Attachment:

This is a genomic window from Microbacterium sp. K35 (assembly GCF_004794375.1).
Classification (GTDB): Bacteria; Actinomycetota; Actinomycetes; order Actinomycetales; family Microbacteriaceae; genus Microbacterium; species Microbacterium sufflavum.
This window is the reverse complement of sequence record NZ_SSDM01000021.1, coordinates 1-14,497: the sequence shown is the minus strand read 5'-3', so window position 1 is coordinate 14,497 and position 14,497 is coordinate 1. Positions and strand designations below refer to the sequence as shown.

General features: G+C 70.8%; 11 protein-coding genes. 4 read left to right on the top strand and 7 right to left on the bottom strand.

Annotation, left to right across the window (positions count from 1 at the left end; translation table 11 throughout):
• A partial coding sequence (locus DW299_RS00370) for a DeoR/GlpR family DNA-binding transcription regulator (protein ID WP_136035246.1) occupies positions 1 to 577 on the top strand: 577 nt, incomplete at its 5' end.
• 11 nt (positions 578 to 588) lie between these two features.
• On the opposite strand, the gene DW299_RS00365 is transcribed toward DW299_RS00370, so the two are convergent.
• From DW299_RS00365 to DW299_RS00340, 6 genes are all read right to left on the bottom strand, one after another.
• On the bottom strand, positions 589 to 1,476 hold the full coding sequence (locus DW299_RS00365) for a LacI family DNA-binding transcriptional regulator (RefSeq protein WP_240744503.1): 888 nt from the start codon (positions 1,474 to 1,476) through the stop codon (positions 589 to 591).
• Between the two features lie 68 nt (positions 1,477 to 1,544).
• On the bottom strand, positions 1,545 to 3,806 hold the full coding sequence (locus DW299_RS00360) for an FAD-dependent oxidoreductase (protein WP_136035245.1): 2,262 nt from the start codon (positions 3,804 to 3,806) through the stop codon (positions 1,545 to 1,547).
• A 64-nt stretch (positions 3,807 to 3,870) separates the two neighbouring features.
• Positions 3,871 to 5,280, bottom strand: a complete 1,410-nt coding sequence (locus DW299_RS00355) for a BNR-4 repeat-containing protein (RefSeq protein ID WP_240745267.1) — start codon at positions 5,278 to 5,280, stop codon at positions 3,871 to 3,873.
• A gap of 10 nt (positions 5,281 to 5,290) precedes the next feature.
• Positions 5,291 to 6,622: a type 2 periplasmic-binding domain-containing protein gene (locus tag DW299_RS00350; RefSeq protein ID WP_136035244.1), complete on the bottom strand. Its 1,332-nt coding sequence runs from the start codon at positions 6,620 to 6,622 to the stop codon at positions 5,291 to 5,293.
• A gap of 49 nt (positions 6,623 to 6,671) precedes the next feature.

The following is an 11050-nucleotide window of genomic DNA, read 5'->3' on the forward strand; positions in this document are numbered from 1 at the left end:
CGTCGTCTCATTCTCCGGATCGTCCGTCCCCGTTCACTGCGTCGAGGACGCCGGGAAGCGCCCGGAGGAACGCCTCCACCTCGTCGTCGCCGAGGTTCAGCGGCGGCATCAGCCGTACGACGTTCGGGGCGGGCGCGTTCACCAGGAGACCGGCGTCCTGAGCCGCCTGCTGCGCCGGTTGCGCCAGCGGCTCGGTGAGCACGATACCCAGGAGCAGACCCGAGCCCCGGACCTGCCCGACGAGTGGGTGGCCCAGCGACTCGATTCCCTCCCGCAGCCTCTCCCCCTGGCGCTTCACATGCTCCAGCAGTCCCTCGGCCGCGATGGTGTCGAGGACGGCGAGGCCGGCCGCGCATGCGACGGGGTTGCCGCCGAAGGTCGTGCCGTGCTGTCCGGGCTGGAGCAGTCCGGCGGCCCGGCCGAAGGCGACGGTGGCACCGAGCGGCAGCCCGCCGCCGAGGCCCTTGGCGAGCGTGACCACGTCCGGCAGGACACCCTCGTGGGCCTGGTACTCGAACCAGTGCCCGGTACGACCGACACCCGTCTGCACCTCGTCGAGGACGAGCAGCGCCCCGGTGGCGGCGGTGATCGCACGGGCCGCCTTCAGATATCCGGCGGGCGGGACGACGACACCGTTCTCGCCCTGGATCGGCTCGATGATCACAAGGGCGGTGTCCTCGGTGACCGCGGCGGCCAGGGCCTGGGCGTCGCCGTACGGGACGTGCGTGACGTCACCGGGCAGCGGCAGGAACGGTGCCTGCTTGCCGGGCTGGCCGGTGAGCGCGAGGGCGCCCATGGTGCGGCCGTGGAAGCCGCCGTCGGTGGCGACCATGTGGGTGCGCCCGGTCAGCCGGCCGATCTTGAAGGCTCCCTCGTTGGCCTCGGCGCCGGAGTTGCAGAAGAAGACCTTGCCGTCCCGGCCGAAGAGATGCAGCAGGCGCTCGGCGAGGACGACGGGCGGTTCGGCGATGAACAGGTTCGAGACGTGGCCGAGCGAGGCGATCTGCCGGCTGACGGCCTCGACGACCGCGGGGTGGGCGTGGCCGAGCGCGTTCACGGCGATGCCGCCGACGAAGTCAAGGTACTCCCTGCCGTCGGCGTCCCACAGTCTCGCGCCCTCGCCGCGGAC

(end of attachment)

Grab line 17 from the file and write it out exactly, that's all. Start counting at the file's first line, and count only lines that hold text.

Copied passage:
• A gap of 49 nt (positions 6,623 to 6,671) precedes the next feature.